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News Releases issued by the Office of Inspector General

 

Response to EPA Inspector General Report on the BioWatch Program

Release Date: 03/25/2005
Contact Information:

Contact: EPA Press Office, 202-564-4355


(03/25/05) Clearly much of the information related to the BioWatch program is sensitive and a detailed discussion of specifics of the system would be inappropriate for national security reasons. However, this agency can assure American citizens that EPA has acted swiftly and soundly in the areas of concern raised by the Inspector General.

Since the establishment of the initial BioWatch network, the U.S. Government continues to make substantial improvements to the program – from the quantity of monitors to security at monitoring sites to quality assurance activities. These improvements effectively resolve the concerns raised by EPA’s Inspector General.

In fact, as of last month, EPA has worked with every BioWatch city to ensure that the monitoring equipment at every site is functioning properly, is secure, and is able to effectively detect biological agents in the event they were released.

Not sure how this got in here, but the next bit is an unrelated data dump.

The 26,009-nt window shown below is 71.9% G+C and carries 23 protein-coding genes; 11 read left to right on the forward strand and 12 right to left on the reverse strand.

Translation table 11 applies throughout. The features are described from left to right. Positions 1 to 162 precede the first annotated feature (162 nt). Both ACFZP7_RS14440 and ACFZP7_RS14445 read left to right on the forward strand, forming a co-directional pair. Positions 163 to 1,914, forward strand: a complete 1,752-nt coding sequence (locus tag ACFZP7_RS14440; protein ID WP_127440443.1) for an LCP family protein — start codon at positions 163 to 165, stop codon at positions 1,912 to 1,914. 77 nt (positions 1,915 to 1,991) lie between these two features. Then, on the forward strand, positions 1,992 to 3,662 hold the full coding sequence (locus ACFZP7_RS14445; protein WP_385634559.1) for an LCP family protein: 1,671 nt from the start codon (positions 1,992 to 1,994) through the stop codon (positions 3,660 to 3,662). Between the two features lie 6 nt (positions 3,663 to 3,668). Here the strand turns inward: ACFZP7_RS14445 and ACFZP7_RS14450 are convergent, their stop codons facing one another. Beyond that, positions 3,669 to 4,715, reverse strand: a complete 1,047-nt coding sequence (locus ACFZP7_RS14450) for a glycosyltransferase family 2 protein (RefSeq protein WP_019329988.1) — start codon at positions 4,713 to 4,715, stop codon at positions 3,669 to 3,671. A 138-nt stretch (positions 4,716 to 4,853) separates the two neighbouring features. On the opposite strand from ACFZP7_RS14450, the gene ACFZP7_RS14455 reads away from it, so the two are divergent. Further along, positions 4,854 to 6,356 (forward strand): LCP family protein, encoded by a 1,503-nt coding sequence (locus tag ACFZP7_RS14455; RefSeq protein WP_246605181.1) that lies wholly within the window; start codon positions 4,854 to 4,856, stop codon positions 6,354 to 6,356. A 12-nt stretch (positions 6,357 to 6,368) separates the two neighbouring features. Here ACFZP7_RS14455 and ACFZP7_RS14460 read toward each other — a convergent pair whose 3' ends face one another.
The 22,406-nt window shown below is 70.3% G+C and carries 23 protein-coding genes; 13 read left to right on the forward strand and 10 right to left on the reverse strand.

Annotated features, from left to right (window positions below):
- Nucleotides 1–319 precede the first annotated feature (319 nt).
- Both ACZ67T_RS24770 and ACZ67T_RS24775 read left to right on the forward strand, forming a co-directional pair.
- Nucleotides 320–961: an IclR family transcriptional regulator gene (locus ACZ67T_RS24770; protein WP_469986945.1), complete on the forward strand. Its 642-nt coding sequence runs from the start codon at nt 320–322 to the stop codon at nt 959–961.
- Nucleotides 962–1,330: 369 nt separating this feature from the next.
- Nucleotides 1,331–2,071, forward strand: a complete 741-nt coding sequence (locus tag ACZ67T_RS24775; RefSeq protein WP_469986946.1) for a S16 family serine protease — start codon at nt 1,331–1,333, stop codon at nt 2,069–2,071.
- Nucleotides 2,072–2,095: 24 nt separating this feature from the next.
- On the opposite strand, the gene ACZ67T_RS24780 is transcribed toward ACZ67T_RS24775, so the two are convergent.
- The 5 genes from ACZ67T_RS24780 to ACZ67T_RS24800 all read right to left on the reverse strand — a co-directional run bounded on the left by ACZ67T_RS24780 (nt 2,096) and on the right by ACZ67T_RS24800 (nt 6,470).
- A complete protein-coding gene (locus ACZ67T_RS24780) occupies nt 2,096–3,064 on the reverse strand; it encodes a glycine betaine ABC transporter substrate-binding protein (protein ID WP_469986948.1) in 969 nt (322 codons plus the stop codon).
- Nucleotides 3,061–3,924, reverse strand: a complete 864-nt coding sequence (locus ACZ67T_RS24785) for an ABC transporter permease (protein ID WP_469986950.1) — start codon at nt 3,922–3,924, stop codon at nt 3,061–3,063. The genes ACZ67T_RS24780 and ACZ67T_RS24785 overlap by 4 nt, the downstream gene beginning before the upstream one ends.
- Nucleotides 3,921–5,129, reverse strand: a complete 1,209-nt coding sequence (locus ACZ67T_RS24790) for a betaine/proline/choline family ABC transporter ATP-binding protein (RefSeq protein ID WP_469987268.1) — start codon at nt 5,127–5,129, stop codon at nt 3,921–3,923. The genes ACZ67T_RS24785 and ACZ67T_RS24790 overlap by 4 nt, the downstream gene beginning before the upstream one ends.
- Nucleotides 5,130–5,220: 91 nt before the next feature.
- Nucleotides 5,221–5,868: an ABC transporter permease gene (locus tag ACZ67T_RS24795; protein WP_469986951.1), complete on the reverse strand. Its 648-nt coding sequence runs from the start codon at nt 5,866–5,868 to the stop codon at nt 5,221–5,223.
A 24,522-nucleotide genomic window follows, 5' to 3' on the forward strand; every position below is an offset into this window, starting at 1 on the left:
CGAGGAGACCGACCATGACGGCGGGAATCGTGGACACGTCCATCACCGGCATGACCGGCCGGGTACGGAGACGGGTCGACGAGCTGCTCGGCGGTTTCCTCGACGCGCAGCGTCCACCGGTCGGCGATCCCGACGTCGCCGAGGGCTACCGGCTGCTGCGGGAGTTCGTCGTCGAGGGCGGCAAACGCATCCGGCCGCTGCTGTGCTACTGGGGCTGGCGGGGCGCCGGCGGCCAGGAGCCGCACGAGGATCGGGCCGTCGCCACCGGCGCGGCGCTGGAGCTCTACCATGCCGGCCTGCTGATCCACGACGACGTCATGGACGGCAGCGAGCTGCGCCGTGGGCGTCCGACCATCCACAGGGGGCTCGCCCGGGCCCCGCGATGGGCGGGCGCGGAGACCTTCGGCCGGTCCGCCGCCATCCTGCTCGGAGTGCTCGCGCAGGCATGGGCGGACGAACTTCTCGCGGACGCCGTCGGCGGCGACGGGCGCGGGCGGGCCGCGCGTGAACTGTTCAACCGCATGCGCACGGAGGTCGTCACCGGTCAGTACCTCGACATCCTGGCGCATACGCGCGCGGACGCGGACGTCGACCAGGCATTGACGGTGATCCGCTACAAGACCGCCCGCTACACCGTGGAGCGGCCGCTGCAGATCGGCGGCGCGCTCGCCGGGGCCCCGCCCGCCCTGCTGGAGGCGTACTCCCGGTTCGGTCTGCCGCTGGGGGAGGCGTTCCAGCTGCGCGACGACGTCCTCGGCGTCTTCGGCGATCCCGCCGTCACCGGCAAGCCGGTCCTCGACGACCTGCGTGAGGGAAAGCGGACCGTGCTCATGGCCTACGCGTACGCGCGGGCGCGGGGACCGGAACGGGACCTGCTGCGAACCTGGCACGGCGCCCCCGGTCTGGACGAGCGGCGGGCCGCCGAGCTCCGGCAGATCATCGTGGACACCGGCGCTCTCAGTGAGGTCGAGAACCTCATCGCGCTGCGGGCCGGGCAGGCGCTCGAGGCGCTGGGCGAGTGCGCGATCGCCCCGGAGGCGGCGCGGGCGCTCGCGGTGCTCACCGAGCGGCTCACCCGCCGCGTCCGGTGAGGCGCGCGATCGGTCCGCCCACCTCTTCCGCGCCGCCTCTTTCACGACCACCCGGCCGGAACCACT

And we know the program is working – since its inception, the BioWatch team, with the support of state and local public health officials, has sited and continues to site hundreds of monitors across the nation that have successfully yielded tens of thousands of samples.

EPA worked with DHS and state and local agencies to deploy monitors on an extremely tight schedule because of rising security concerns. EPA is meeting the requirements of the Department of Homeland Security.

BioWatch is a “first of its kind” that brings together the best expertise the nation has to offer. This includes teams of specialists from DHS, EPA, CDC, Los Alamos National Laboratories, Lawrence Livermore Laboratories, and the Department of Defense that are experts in medicine, epidemiology, public health management, forensic sciences, biological aerosol detection and modeling.

The BioWatch network is an important tool for detecting a biological attack. It is an early-warning system designed to detect the release of biological agents in the air so that there is time for federal, state, and local officials to deliver the most effective response.